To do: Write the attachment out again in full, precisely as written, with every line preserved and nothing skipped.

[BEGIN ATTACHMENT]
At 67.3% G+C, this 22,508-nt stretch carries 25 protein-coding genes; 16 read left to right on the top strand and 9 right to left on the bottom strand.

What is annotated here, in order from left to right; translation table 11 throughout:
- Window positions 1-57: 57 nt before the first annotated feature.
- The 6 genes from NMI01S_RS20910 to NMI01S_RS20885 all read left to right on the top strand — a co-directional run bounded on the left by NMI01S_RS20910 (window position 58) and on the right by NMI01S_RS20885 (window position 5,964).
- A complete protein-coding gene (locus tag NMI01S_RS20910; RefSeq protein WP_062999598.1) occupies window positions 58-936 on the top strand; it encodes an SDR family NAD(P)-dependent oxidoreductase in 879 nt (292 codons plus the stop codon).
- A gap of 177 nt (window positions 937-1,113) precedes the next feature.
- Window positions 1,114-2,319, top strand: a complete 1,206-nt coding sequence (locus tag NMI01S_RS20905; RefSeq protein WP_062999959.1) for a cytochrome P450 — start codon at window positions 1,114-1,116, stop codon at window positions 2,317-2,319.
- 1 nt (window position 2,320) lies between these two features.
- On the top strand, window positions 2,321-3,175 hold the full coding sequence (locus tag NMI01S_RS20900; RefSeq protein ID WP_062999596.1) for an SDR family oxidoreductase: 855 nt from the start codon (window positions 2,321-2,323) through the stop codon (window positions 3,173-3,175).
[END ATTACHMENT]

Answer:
At 67.3% G+C, this 22,508-nt stretch carries 25 protein-coding genes; 16 read left to right on the top strand and 9 right to left on the bottom strand.

What is annotated here, in order from left to right; translation table 11 throughout:
- Window positions 1-57: 57 nt before the first annotated feature.
- The 6 genes from NMI01S_RS20910 to NMI01S_RS20885 all read left to right on the top strand — a co-directional run bounded on the left by NMI01S_RS20910 (window position 58) and on the right by NMI01S_RS20885 (window position 5,964).
- A complete protein-coding gene (locus tag NMI01S_RS20910; RefSeq protein WP_062999598.1) occupies window positions 58-936 on the top strand; it encodes an SDR family NAD(P)-dependent oxidoreductase in 879 nt (292 codons plus the stop codon).
- A gap of 177 nt (window positions 937-1,113) precedes the next feature.
- Window positions 1,114-2,319, top strand: a complete 1,206-nt coding sequence (locus tag NMI01S_RS20905; RefSeq protein WP_062999959.1) for a cytochrome P450 — start codon at window positions 1,114-1,116, stop codon at window positions 2,317-2,319.
- 1 nt (window position 2,320) lies between these two features.
- On the top strand, window positions 2,321-3,175 hold the full coding sequence (locus tag NMI01S_RS20900; RefSeq protein ID WP_062999596.1) for an SDR family oxidoreductase: 855 nt from the start codon (window positions 2,321-2,323) through the stop codon (window positions 3,173-3,175).